Reformatted with chapter links.
1:28 And God blessed them, and God said unto them, Be fruitful, and multiply, and replenish the earth, and subdue it: and have dominion over the fish of the sea, and over the fowl of the air, and over every living thing that moveth upon the earth.
1:29 And God said, Behold, I have given you every herb bearing seed, which is upon the face of all the earth, and every tree, in the which is the fruit of a tree yielding seed; to you it shall be for meat.
1:30 And to every beast of the earth, and to every fowl of the air, and to every thing that creepeth upon the earth, wherein there is life, I have given every green herb for meat: and it was so.
1:31 And God saw every thing that he had made, and, behold, it was very good. And the evening and the morning were the sixth day.
2:1 Thus the heavens and the earth were finished, and all the host of them.
2:2 And on the seventh day God ended his work which he had made; and he rested on the seventh day from all his work which he had made.
2:3 And God blessed the seventh day, and sanctified it: because that in it he had rested fro
I love the KJV; it is beautiful. But for the OT, it should be read in addition to a good translation of the TANACH (Old Testament) and realized that the Hebrew used then and today is largely guesswork as to meaning. Spinoza estimates that 18 % of the words in the original are unknown as to exact meaning. Lev. has the line: "Thou shalt not stand against the blood of your neighbor." The Stone version of TANACH says loosely, You shall not stand by the blood of your fellow. The difference is key. The KJV, in Judges 19 follows the practice of saying the girl, the Concubine, played the whore upon her "husband" the Levite. Yet this is based upon the way something is said, not what it means. The Stone version takes this out.
Nothing can top the KJV for beauty. I wish all copies would have the dedication to James I, which praises his predessor, Elizbeth I, who had killed James's mother. Ironic.
The completion of the King James Version of the Bible in 1611 is a high-water mark of Western Civilization--really in the history of human culture, and this is no overstatement.
Remarkably, we don't have the names of the translators commissioned to create an English language version of the ancient Hebrew and Greek writings. Yet their work is transcendent, still beloved after 400 years and still regarded as reasonably accurate in translation from the oldest of the known manuscripts. Yes, our language has evolved; some would say devolved. We have more modern, more accessible translations of the Scriptures, but never more beautiful.
I read the Bible on a daily basis. Even if if my life had not been enriched by it, the sheer poetry on each of its pages would delight me. Take in the emotional resonance of the Psalms; the sheer loveliness of 1 Corinthians 13; the narrative power and tragedy of Kings and Chronicles. It has been said that you don't read the Scriptures as much as they read you.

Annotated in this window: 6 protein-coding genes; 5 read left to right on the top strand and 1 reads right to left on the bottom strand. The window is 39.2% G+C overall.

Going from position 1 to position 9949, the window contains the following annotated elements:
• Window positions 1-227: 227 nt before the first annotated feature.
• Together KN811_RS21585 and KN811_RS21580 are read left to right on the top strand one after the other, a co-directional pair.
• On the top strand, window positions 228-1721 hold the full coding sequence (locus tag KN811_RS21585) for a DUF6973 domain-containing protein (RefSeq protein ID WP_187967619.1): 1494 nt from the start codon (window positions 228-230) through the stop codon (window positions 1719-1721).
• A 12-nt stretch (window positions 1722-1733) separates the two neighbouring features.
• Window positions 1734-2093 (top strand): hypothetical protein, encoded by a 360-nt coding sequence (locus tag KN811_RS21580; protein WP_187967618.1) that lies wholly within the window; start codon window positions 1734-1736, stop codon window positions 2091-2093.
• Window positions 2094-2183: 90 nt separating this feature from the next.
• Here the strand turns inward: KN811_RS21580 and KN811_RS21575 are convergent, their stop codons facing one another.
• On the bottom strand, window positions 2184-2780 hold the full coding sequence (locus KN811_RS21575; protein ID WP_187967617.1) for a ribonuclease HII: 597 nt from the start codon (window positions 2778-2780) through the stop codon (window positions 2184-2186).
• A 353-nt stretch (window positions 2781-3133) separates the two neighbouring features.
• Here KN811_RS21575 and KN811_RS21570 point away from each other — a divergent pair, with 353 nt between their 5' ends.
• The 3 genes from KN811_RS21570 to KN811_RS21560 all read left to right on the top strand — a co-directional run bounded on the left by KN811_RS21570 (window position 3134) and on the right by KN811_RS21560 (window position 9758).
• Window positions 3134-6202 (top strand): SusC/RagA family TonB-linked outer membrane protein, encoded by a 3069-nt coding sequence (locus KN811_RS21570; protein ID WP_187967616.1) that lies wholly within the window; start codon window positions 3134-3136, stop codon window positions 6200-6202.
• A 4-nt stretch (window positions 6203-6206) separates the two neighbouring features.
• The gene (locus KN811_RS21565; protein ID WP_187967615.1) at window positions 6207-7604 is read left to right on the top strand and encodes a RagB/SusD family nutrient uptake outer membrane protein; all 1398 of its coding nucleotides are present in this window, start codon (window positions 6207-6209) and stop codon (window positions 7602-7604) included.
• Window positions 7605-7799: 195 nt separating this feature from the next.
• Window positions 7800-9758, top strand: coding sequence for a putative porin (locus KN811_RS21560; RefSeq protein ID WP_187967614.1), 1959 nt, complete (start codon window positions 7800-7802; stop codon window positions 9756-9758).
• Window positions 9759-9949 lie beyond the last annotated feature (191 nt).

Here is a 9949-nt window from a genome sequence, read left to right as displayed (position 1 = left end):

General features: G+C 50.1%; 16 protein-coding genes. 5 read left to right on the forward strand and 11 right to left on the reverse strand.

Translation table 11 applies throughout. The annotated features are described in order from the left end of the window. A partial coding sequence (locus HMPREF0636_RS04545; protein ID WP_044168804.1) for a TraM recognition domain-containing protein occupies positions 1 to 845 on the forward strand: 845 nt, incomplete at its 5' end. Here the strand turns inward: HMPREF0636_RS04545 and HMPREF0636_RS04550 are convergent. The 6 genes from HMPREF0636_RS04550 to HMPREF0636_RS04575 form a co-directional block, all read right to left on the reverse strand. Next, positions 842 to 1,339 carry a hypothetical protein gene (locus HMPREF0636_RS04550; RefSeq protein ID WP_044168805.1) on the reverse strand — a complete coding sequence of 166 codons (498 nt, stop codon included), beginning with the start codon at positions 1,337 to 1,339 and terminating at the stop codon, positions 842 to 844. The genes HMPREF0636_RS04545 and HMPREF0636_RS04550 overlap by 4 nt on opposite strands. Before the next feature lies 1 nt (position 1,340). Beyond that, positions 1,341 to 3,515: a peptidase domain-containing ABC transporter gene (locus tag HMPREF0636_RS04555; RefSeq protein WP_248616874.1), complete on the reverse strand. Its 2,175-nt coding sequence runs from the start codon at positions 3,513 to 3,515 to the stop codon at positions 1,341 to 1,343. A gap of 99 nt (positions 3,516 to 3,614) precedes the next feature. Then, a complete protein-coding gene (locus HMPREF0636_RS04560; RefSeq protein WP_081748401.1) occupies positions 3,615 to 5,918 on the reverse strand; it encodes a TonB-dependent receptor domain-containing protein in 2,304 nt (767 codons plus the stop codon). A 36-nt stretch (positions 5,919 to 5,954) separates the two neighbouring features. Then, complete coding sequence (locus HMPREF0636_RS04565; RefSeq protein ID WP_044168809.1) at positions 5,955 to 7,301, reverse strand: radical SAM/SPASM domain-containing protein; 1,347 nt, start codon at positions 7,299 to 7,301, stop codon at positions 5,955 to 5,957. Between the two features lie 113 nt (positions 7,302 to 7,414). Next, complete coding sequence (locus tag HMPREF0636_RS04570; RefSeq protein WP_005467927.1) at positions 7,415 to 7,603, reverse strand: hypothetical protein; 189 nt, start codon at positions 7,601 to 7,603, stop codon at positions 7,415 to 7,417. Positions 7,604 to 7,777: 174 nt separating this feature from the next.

"The grass withers, the flower fades, but the Word of God endureth forever." Isaiah 40:8
I've been reading the writings of Josephus (Jewish historian from the first century A.D.) and these writings piqued my interest in the Bible once again.
Readers are advised not to think too literally when it comes to dragons and such (this is not a western book - it is an eastern book full of eastern symbolism). In fact I recommend you read along with a commentary as you study. And a study it is.
For example, Ecclesiastes is a fantastic complement to many of the philosophies manifest in modern Buddhist texts. Take this verse:
"Therefore remove sorrow from thy heart, and put away evil from thy flesh: for childhood and youth are vanity."
The equation of evil with vanity is really a key to moving from childhood to adulthood. In other words, we stop acting like children (live less selfishly, act less out of jealousy, etc.) so that we can live a more fulfilling life. This is one small key to feeling like we really *are* progressing in life.
What the coming of Jesus Christ adds to this is the promise of overcoming physical death ("oh death, where is thy sting?") through his resurrection, and of overcoming spiritual death (mistakes, misdeeds) through his work of atonement. We learn that man is not perfect, nor need he be to achieve happiness in his life.
While the simpler, more "self help"-like verses of the Bible are easy to swallow in small chunks and go down quite easy, a full study of the book is rewarded with a more general consciousness of the purpose of our life and the promise of an eventual reconciliation that takes into account our troubles, sorrows, mistakes, achievements and aspirations.
"To this end was I born" -Jesus Christ
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